After yesterday’s ride where I found I could visually watch my bike capturing energy as I rode downhill today I searched for how much electricity is captured by Zero motorcycles using regen. That is when I came upon this site page. Somewhere on this site or in my review for WebBikeWorld I mentioned that I hoped Zero would provide a left hand lever that would allow the rider to determine how much regen to use at any given time. Well guess what?! This genius has done that very thing on his own Zero SR back in 2015! If you click on the photo below it will take you to his YouTube video where he explains how he has accomplished this feat, which is way beyond my ability since I’m a dunce when it comes to electronics.
Here is what he has discussed on the ElectricMotorcycleForum.com page. I have copied it here since the actual page has MANY broken links or errors.
The result has been a very smooth and powerful regenerative brake which can push high currents of over 140A or 15kW back into the battery. The regen brake can lock the back wheel at speeds under 50kph on dry roads matching the performance of the stock rear brake with much better feel than a foot brake.
How does this compare to the regen you can get using the Zero’s Eco, Sport and Custom modes?
As you all know, the 3 performance modes each offer different levels of regen for neutral throttle and for when you first start pulling on the front brake lever (“an on/off style brake switch”). To more accurately assess the regen available in each mode you can use the amps and kWatts figures provided by the Zero phone app (or Sevcon controller software) – see photo at the end of this post.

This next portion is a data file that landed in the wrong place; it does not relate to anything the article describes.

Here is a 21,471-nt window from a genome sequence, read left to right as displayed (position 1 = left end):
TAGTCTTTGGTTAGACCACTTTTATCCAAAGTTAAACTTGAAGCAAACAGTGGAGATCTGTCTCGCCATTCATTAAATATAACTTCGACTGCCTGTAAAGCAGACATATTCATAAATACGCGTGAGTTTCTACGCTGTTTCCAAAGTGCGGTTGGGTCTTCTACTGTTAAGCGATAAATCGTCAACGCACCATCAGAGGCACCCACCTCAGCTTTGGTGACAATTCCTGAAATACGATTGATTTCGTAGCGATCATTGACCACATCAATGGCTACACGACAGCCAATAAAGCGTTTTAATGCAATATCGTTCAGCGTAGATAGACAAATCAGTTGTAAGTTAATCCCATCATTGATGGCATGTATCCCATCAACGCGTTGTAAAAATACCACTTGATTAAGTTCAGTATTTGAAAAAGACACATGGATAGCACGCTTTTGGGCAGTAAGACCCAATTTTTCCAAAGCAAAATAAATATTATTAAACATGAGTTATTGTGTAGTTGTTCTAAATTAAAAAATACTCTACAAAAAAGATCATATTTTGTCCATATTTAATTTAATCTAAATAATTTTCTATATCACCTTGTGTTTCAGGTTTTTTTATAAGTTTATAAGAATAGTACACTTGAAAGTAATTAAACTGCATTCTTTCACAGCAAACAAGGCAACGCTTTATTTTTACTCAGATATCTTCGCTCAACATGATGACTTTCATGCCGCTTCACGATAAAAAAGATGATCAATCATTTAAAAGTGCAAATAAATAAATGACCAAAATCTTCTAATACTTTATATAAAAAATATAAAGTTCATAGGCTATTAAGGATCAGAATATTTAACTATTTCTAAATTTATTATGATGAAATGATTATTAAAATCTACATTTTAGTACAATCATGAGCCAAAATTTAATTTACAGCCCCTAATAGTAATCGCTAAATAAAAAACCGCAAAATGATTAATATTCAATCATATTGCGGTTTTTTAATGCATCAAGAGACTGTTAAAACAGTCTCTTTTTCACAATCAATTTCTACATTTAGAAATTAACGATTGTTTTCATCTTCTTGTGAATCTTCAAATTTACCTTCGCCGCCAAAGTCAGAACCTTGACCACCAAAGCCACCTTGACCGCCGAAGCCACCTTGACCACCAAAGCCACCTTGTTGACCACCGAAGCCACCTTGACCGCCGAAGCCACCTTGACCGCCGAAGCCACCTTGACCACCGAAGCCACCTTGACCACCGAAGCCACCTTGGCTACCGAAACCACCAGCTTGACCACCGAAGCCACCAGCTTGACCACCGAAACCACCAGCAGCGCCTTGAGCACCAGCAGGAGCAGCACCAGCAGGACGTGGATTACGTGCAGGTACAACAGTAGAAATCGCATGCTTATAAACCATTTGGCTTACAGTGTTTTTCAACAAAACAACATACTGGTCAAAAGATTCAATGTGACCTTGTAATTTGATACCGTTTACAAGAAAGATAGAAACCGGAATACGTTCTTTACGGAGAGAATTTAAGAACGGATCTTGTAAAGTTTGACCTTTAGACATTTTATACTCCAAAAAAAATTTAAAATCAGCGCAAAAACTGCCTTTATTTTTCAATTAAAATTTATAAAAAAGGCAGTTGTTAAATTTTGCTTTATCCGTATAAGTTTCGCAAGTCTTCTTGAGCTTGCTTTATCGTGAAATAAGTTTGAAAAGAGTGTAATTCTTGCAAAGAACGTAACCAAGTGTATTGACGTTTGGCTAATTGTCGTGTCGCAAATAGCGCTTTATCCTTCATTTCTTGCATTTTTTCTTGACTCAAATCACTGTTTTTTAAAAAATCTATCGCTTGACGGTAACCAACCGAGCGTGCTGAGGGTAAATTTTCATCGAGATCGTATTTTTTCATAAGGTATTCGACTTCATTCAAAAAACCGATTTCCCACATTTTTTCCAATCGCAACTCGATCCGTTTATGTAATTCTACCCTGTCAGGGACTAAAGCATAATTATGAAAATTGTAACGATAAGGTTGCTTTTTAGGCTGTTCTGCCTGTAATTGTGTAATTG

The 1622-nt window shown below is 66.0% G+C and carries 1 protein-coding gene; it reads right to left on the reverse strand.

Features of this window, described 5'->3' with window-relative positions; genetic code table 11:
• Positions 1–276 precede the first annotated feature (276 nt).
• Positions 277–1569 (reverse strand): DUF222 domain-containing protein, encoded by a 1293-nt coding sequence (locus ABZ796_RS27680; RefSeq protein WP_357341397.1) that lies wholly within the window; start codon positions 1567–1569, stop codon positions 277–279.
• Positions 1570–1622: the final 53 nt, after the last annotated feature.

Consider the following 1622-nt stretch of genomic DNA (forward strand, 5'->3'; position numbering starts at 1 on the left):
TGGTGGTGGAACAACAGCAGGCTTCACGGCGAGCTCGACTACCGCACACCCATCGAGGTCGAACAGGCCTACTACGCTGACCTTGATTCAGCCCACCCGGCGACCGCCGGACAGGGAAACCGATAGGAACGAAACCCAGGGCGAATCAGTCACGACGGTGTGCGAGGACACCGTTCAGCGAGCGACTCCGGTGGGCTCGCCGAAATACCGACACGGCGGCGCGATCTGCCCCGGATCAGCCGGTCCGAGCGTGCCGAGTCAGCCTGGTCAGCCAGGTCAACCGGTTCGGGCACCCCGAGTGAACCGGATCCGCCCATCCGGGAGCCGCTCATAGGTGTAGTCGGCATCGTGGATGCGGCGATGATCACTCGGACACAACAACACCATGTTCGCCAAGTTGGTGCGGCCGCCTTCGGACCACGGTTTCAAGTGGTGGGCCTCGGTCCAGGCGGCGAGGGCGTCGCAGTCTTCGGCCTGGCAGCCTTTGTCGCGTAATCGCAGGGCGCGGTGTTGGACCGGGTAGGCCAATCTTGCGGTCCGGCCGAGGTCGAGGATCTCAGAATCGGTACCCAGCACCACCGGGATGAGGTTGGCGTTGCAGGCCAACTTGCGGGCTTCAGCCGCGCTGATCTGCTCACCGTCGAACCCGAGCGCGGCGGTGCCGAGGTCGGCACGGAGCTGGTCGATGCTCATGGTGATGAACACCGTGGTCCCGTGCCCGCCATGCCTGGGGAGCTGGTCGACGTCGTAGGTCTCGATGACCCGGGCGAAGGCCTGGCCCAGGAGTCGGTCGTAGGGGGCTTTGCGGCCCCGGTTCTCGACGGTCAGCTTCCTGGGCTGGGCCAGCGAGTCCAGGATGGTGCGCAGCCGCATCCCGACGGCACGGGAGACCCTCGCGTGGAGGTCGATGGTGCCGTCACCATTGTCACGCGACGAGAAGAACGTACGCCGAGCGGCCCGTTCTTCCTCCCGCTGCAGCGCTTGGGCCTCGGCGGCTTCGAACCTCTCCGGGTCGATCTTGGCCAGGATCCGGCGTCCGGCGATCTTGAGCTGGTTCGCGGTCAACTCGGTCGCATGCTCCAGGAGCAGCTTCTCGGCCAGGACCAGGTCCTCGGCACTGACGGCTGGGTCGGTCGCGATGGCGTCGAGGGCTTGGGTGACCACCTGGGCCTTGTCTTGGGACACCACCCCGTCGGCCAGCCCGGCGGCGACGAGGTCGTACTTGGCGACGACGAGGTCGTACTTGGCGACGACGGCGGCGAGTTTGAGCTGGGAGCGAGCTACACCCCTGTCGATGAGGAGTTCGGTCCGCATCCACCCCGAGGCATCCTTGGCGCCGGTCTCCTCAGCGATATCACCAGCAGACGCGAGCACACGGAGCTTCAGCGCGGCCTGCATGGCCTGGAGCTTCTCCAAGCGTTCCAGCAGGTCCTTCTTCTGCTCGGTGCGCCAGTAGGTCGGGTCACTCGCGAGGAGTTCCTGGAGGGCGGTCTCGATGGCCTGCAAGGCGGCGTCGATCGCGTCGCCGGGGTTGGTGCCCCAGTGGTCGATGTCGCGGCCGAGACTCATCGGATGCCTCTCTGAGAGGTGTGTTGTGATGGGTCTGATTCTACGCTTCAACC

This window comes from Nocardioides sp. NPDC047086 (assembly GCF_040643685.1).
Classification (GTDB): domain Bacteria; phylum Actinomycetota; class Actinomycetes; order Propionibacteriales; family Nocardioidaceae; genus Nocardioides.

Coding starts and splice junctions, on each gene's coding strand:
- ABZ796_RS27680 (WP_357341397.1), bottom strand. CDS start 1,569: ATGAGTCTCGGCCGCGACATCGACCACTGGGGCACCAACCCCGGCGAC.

To give you an idea of the relative regen power, here are the stock settings for the maximum possible in Custom mode (according to the Sevcon controller). These are for a 2014 Zero SR, and they might be a little different for your year/model.
– Max battery charge rate = 40A
– Custom regen % on neutral throttle = 10% (shown as 100% in the Zero app)
– Custom regen % on (front) brake switch = 10% (shown as 100% in the Zero app)
For comparison, a separate regen lever would allow you to increase the maximum regen substantially. To achieve the power described above the following settings have been applied:
– Max battery charge rate = 150A
– Regen % on neutral throttle = 0%
– Regen % on (front) brake switch = 0%
– Regen % on footbrake = 60%
– Removed the max regen limit of 4,500rpm (which is 75% of your max motor speed of 6,000 rpm and normally means that regen doesn’t work above 120kph/75mph on SR, S and DS models).
For those looking at setting up a separate regen lever, changes need to be made in the Sevcon controller and Main Bike Board. Here are the details:
– In the MBB, the maximum regen limit should be increased (from 4500rpm) to the maximum motor rpm – usually 6000rpm.
– In the Sevcon the maximum battery charge current can be increased from 40A to 91A.
– To go higher than 91A, in the Sevcon controller the RPDO 1 setting which controls the Maximum Charge limit can be removed and in its place a dummy (16-bit) entry placed. The maximum battery charge current can now be increased beyond 91A (the MBB limit).